Samuel CHANDLER

Male Abt 1612 - Bef 1684  (~ 72 years)


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  • Name Samuel CHANDLER 
    Born Abt 1612  Leiden, Zuid-Holland, Netherlands Find all individuals with events at this location  [1
    Gender Male 
    Died Bef 5 Mar 1683/4  Massachusetts Find all individuals with events at this location 
    Person ID I39583  FamilyWorld
    Last Modified 12 Jan 2012 

    Father Edmund CHANDLER,   b. Abt 1587,   d. Bef 2 Jun 1662, Duxbury, Plymouth County, Massachusetts Find all individuals with events at this location  (Age ~ 75 years) 
    Married Abt 1612 
    Family ID F12947  Group Sheet

  • Event Map
    Link to Google MapsBorn - Abt 1612 - Leiden, Zuid-Holland, Netherlands Link to Google Earth
    Link to Google MapsDied - Bef 5 Mar 1683/4 - Massachusetts Link to Google Earth
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  • Notes 
    • Married at an undetermined date a woman whose name is not known, who inherited his small estate on 5 March 1683/4 [PCR 6:124; MD 14:69]; no known children; all records in Plymouth Colony for a Samuel Chandler prior to 1684 apply to this man; the Samuel Chandler who married three times in Dorchester, first in 1664, must be another man. [1]
    • Records for a Samuel Chandler of Plymouth and then of Duxbury begin with appearances on the 25 March 1633 and 27 March 1634 Plymouth tax lists [PCR 1:11, 28], and continue through the 1683 estate records in Duxbury. Attempts have been made to distribute these records between two Samuel Chandlers, the elder being possibly the son of Roger Chandler seen in Leiden records, who did not survive his father, and the younger being the Samuel Chandler named in the will of Edmund Chandler. We will argue here that these records, spread over sixty years, pertain to only one Samuel Chandler, who was the son of Edmund.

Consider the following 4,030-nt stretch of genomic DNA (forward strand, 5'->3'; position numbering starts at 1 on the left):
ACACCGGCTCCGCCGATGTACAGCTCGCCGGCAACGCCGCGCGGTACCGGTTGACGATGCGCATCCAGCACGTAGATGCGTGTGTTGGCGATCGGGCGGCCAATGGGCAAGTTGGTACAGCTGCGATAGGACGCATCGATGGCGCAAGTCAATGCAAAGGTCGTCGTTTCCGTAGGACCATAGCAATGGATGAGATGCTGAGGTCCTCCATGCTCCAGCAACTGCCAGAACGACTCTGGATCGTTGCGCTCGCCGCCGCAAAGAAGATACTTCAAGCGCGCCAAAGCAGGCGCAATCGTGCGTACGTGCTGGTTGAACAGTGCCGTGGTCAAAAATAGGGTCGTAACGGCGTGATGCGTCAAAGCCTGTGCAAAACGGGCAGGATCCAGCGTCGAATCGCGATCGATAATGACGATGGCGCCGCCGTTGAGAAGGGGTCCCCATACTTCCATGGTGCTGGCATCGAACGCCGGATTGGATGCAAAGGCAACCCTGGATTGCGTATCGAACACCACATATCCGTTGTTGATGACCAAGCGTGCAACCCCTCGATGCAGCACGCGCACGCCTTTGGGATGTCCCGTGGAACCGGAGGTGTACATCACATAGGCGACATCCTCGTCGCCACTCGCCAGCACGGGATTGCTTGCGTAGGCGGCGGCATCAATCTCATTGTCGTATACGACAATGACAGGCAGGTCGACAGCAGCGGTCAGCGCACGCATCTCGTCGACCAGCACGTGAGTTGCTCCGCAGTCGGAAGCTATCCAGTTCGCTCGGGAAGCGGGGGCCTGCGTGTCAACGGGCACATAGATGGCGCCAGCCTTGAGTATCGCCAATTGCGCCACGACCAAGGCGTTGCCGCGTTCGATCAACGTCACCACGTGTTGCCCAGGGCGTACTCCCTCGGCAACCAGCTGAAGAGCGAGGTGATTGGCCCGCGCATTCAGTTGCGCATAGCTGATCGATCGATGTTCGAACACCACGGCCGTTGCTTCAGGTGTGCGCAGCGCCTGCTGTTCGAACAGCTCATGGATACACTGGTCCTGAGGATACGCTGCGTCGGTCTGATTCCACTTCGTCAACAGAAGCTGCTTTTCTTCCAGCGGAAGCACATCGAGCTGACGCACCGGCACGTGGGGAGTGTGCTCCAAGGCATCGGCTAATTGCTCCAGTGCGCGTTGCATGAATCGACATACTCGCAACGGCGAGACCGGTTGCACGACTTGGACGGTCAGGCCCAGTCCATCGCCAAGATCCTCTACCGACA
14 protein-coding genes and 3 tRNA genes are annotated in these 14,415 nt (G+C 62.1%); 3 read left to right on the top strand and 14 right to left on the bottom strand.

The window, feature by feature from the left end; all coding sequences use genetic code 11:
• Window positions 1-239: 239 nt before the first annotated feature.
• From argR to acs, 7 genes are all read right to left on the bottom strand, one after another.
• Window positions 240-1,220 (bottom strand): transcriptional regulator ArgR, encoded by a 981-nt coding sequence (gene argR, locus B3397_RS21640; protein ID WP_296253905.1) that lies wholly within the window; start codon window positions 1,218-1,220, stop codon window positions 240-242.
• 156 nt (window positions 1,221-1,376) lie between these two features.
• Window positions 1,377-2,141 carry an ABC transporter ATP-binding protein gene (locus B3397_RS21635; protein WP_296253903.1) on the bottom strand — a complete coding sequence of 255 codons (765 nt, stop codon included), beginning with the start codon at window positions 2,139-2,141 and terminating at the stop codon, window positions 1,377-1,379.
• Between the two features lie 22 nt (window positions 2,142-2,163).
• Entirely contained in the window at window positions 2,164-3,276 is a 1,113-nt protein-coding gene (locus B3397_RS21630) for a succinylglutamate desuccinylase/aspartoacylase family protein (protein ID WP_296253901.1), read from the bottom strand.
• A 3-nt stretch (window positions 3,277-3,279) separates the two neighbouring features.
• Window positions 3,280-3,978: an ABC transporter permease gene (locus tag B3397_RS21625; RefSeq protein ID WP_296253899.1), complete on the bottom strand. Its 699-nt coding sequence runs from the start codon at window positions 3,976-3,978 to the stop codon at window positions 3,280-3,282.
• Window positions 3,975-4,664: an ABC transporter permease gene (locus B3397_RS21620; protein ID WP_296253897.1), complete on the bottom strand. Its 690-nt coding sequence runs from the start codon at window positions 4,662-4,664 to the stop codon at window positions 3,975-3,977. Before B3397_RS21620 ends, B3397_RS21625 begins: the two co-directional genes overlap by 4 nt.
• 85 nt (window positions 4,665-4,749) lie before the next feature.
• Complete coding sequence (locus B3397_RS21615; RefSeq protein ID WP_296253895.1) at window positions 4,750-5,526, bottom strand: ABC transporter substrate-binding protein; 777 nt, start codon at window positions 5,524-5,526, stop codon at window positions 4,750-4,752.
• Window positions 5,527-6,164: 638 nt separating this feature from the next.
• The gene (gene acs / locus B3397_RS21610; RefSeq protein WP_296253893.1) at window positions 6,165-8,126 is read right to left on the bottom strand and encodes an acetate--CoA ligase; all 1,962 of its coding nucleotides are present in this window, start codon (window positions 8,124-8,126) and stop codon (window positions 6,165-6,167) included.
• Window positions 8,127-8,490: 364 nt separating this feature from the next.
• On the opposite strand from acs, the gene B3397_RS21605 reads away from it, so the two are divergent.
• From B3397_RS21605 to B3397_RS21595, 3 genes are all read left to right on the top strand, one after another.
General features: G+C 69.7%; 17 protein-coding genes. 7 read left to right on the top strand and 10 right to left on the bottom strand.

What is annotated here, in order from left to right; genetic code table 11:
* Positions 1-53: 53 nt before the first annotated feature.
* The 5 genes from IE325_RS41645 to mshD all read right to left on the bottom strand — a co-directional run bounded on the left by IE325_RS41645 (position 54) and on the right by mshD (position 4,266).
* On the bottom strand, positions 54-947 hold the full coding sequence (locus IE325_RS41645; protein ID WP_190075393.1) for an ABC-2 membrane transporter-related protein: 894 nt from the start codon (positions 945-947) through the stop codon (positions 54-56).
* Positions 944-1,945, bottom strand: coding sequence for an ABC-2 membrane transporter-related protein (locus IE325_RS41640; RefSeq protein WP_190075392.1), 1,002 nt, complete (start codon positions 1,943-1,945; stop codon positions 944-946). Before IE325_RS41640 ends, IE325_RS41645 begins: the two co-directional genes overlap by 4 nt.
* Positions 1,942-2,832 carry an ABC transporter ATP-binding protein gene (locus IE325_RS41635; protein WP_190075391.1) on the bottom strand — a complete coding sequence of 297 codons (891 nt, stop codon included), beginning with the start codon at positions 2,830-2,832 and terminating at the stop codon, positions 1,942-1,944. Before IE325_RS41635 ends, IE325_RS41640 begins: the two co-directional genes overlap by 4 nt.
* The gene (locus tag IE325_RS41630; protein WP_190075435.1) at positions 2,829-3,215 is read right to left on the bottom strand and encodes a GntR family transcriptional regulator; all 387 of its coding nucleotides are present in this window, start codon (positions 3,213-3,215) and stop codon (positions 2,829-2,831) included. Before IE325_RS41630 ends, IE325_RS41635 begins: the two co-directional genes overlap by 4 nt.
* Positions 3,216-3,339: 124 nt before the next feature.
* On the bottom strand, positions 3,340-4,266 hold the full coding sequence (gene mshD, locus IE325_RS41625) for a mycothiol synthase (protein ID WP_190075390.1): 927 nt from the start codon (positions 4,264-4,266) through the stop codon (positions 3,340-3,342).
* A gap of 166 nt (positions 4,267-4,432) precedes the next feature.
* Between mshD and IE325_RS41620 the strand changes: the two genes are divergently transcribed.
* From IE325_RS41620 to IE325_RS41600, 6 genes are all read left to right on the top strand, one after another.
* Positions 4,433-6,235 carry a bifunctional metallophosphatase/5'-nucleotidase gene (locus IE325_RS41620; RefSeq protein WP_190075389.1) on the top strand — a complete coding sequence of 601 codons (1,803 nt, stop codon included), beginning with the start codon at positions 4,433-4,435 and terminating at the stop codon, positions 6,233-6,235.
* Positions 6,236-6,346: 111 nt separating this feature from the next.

First, the Samuel Chandler taxed in 1633 must have been at least 21, and therefore born no later than 1612. Edmund Chandler was made a citizen of Leiden in 1613, and was therefore born no later than 1592, and perhaps earlier; he could easily have been father of a Samuel born in 1612.

      Second, the records for Samuel Chandler from 1633 to 1683 do not at any point imply two persons of that name at Duxbury during these years. The designations "Sr." and "Jr." are never employed in the records.

      Third, when Samuel Chandler was charged with slander against the Plymouth government in 1639, one of his bondsmen was Richard Higgins, who had married in 1634 at Plymouth Lydia Chandler. If she married at the normal age, Lydia would have been born about 1614, and so could well have been a sister of Samuel.

      Fourth, on 20 May 1637 John Jenney sued Samuel Chandler for a debt of L20. "Edmond Chaundler became bail to the action, and to satisfy the debt," and on 2 October 1637 "Edmond Chaundler undertook to pay the plaintiff" the amount remaining due [PCR 7:6].

      All of these arguments are consistent with the hypothesis that Edmund Chandler had three children by a first wife: Samuel, Lydia, and the child buried at Leiden in 1619. [2]

  • Sources 
    1. [S30] Great Migration Begins, The , Robert Charles Anderson, (New England Historic Genealogical Society, 101 Newbury St., Boston, MA 02116, 1995), ISBN 0-88082-044-6., 328.

    2. [S30] Great Migration Begins, The , Robert Charles Anderson, (New England Historic Genealogical Society, 101 Newbury St., Boston, MA 02116, 1995), ISBN 0-88082-044-6., 329.